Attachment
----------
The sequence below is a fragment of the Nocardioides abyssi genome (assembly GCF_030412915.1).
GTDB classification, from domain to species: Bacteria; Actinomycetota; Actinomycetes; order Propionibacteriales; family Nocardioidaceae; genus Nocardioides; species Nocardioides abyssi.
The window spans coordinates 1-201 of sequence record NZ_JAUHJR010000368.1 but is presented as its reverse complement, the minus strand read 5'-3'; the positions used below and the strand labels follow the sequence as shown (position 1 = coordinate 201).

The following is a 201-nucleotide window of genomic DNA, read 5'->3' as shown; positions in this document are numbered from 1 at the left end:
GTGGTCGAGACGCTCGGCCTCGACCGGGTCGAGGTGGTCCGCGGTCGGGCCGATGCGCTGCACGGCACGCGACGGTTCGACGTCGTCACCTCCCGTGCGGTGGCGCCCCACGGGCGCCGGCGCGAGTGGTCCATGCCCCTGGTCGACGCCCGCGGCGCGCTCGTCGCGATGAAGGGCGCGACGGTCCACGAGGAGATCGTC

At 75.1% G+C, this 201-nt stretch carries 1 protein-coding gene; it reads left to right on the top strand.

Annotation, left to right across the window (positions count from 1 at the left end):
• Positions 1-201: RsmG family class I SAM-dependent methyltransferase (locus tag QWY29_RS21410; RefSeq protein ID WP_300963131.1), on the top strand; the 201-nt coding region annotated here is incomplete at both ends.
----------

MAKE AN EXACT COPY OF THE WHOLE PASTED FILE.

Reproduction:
The sequence below is a fragment of the Nocardioides abyssi genome (assembly GCF_030412915.1).
GTDB classification, from domain to species: Bacteria; Actinomycetota; Actinomycetes; order Propionibacteriales; family Nocardioidaceae; genus Nocardioides; species Nocardioides abyssi.
The window spans coordinates 1-201 of sequence record NZ_JAUHJR010000368.1 but is presented as its reverse complement, the minus strand read 5'-3'; the positions used below and the strand labels follow the sequence as shown (position 1 = coordinate 201).

The following is a 201-nucleotide window of genomic DNA, read 5'->3' as shown; positions in this document are numbered from 1 at the left end:
GTGGTCGAGACGCTCGGCCTCGACCGGGTCGAGGTGGTCCGCGGTCGGGCCGATGCGCTGCACGGCACGCGACGGTTCGACGTCGTCACCTCCCGTGCGGTGGCGCCCCACGGGCGCCGGCGCGAGTGGTCCATGCCCCTGGTCGACGCCCGCGGCGCGCTCGTCGCGATGAAGGGCGCGACGGTCCACGAGGAGATCGTC

At 75.1% G+C, this 201-nt stretch carries 1 protein-coding gene; it reads left to right on the top strand.

Annotation, left to right across the window (positions count from 1 at the left end):
• Positions 1-201: RsmG family class I SAM-dependent methyltransferase (locus tag QWY29_RS21410; RefSeq protein ID WP_300963131.1), on the top strand; the 201-nt coding region annotated here is incomplete at both ends.